Archive by category | AIDS

Four-in-one HIV pill may be exception among combination drugs

Four-in-one HIV pill may be exception among combination drugs

By Hannah Waters The 1960s cartoon The Jetsons envisioned a future where single pills provided the same nutrition, taste and satiation as food that required chewing. That time-saving tablet remains a pipe dream, but the drugmaker Gilead is trying to deliver a similarly inspired pill for HIV medicines. On 27 October, the California company submitted an application to the US Food and Drug Administration (FDA) for its four-in-one HIV pill, which, if approved, would contain more medicines than any pill currently on the US market. The so-called ‘Quad’ pill promises the same virus-controlling ability as the four drugs separately but  … Read more

A dance with death: Alvin Ailey premieres hip-hop ballet inspired by AIDS

A dance with death: Alvin Ailey premieres hip-hop ballet inspired by AIDS

Dance companies and drugmakers are strange bedfellows. For the most part, leotard-wearing dancers and lab-coated scientists remain firmly footed in different professional spheres. But at 8pm last night, the curtain went up on a unique collaboration. In honor of World AIDS Day, New York-based Bristol-Myers Squibb (BMS) and the Alvin Ailey American Dance Theatre partnered to produce an original dance performance inspired by the stories of people living with HIV. The New York City Center in Manhattan was sold out and buzzing with excitement for the opening. In the audience for the show’s premiere were the ten people whose stories  … Read more

UNAIDS-backed reports sing the same tune but stay silent on funding crunch

UNAIDS-backed reports sing the same tune but stay silent on funding crunch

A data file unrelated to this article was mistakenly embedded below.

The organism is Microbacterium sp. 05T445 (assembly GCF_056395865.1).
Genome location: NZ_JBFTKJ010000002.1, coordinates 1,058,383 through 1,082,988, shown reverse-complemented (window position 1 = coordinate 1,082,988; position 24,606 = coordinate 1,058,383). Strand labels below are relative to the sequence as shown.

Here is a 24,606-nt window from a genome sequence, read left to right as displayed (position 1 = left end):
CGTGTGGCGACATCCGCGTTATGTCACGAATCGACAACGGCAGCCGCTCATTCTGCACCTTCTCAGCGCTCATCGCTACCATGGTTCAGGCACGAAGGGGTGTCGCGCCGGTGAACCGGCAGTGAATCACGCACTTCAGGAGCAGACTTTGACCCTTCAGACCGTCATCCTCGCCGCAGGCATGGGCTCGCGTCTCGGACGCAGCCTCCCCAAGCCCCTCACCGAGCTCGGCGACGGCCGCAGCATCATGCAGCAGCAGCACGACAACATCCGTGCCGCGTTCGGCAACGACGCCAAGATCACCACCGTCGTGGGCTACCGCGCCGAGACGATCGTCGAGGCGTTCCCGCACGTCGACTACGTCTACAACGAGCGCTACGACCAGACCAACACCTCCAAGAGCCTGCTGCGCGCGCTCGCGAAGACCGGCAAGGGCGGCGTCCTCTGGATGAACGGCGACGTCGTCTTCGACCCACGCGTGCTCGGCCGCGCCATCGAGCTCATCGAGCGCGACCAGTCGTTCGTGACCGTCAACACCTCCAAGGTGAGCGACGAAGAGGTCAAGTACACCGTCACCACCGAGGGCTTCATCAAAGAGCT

Today is World AIDS Day, and in the run-up to the date this year, UN agencies published two reports on the state of the HIV epidemic. For the most part, the good news from these reports has captured the headlines: Topping the list of heartening statistics, 47% of people in low and middle-income countries now have access to anti-retroviral treatment (ART), up 9% from the number covered in 2009. But a few cracks lie beneath the positive numbers. In the past week, The Economist chided the UN for publishing the two reports, one on 21 November from the Joint United  … Read more

PrEP trial successes prompt cost-effectiveness questions

By Roxanne Khamsi Clinical trial data are starting to pour in demonstrating that the HIV prevention strategy known as ‘pre-exposure prophylaxis’ is an effective way of keeping people at high risk of infection disease free. In July, researchers reported at the International AIDS Society Conference in Rome that taking an antiretroviral drug called Truvada offered a 73% protection rate for heterosexual couples in East Africa in which only one person had HIV. At the same meeting, the US Centers for Disease Control and Prevention also announced trial results demonstrating a 63% reduction in transmission among young adults in Botswana taking  … Read more